Jo and Laura are sisters. Jo is just getting over her divorce and acclimatising to living on her own. Some may say it's too soon to even consider dating again but Jo has other ideas as if she doesn't make a move she thinks she will be destined for spinsterhood for ever more. She feels it's the right time to get out there and find someone new who will make her feel happy and complete once again. The events surrounding the crash make her even more determined to do so. Meeting Rick at a local garage, a spark ensues and before she knows it she is living in his flat, no part in thanks to the fault of her own landlord. I thought Jo was so desperate to feel loved and wanted that she rushed into things with Rick and if someone said this she would give them the brush off. But in fairness to her, her determination in dealing with Rick's obnoxious teenager daughter Maisie was to be admired. She never gave up even in the face of extreme rudeness and sharp put downs. Rick seemed to have his head in the clouds and couldn't see what was going on before his eyes. He needed a big wake up call. But again as with India the author played a blinder when it came to Jo's story and the reasons behind certain things. Time and time again throughout the book she had me fooled and I love being surprised when the truth eventually emerges.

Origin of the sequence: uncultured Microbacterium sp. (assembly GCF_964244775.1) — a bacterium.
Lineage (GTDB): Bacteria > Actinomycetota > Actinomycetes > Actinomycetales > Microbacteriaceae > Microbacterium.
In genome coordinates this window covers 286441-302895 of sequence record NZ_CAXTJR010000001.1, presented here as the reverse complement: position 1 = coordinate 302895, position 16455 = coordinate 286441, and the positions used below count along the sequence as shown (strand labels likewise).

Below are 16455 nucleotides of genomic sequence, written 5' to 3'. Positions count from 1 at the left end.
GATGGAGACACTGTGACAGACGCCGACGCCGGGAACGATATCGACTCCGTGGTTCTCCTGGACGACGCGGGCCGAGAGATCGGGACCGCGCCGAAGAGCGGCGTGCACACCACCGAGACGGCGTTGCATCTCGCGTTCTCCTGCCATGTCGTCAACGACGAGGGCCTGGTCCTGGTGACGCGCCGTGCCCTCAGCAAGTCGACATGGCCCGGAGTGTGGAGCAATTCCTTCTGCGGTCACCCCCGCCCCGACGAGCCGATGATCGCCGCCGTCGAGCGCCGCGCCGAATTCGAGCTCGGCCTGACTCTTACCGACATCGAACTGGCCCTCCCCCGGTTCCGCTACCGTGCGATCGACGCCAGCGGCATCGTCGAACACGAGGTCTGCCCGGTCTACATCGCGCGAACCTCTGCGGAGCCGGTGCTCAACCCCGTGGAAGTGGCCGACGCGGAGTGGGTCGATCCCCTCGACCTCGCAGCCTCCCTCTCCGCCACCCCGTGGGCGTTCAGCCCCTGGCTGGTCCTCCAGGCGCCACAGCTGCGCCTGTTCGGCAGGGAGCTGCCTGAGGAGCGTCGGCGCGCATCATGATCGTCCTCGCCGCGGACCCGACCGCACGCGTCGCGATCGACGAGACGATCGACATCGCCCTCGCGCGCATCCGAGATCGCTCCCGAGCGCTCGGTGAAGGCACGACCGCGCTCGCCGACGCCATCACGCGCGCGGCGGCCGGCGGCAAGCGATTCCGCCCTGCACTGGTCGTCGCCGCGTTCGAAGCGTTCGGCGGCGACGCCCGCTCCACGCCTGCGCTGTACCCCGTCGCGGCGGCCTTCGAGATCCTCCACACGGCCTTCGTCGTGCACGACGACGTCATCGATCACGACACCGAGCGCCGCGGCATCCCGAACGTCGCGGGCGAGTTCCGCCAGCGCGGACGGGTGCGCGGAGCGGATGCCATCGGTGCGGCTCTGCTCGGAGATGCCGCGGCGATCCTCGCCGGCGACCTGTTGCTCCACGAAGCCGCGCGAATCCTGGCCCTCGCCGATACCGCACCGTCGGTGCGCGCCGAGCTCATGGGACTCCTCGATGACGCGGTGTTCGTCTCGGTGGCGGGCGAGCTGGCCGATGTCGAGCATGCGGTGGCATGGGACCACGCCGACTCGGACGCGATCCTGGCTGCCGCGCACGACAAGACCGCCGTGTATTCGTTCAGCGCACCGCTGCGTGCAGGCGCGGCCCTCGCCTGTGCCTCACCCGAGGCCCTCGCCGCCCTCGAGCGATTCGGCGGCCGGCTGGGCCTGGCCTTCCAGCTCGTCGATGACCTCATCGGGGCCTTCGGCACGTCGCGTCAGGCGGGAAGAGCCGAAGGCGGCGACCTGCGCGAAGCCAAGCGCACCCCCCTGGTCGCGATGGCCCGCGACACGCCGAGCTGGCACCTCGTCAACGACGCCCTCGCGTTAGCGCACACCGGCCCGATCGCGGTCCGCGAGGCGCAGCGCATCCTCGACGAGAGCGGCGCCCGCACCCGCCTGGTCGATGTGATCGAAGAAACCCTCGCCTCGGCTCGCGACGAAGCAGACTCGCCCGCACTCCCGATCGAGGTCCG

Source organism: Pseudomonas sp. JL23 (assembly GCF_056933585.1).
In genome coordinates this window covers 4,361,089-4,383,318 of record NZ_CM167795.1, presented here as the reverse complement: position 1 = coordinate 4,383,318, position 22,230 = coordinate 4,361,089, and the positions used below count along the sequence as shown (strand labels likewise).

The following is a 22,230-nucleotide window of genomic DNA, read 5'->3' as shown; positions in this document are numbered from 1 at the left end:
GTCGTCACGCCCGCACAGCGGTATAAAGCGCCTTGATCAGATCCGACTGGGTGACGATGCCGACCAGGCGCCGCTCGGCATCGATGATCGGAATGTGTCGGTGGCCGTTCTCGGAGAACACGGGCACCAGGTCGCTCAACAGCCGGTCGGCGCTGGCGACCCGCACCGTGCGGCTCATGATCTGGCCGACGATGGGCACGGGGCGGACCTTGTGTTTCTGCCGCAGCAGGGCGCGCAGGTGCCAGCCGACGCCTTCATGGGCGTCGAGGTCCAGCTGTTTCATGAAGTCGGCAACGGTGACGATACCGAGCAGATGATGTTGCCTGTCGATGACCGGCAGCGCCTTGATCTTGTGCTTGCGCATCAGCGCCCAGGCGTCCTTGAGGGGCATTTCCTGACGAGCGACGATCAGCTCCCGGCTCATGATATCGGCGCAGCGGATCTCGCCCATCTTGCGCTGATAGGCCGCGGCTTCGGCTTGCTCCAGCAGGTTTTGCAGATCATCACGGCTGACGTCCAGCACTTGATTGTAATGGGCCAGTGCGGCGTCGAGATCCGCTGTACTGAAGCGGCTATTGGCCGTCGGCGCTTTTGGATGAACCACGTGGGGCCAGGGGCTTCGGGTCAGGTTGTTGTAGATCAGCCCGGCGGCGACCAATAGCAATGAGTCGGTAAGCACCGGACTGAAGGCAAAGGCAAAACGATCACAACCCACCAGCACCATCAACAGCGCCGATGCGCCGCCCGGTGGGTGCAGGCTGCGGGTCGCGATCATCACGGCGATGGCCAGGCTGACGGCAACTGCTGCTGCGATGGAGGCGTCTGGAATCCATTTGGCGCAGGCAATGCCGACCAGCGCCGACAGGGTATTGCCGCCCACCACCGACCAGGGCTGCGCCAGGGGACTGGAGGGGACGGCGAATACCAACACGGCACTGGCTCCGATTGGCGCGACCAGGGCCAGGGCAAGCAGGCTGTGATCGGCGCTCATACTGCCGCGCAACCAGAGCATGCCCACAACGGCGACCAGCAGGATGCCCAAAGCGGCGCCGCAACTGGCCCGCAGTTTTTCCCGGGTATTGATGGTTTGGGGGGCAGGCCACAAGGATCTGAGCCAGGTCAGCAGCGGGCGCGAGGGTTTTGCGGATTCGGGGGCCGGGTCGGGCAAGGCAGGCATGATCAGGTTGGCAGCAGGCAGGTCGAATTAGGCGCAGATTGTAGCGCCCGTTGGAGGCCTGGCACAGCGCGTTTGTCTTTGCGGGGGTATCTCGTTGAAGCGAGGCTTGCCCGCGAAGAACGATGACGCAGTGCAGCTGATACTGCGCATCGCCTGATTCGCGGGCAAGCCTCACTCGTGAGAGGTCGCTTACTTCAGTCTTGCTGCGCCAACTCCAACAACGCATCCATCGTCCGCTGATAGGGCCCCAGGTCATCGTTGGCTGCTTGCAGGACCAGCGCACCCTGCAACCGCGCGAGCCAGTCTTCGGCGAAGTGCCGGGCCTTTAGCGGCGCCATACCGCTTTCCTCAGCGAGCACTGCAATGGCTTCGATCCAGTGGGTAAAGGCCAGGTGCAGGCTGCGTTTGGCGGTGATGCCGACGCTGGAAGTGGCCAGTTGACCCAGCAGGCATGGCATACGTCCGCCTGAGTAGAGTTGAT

Laura wants nothing more than to have a baby with her husband Matt. They have tried and tried without success but Laura doesn't want to give up. She is bored and unfulfilled with her job and the fact the company are launching a baby care beauty range seems to rub things in her face even more. Things come to a dramatic climax and Laura feels as if her world is just crumbling around her. What ensued I felt was very selfish and it felt as if a character saw a get out and run clause and just grabbed it with open arms without fighting the battle in way way. I did enjoy Laura's storyline but in my mind it was perhaps the weakest of the four as I felt Laura didn't get as much time in the story as the other three but that's just my own opinion. I was pleased with her eventual outcome and I am glad things didn't become too clichéd.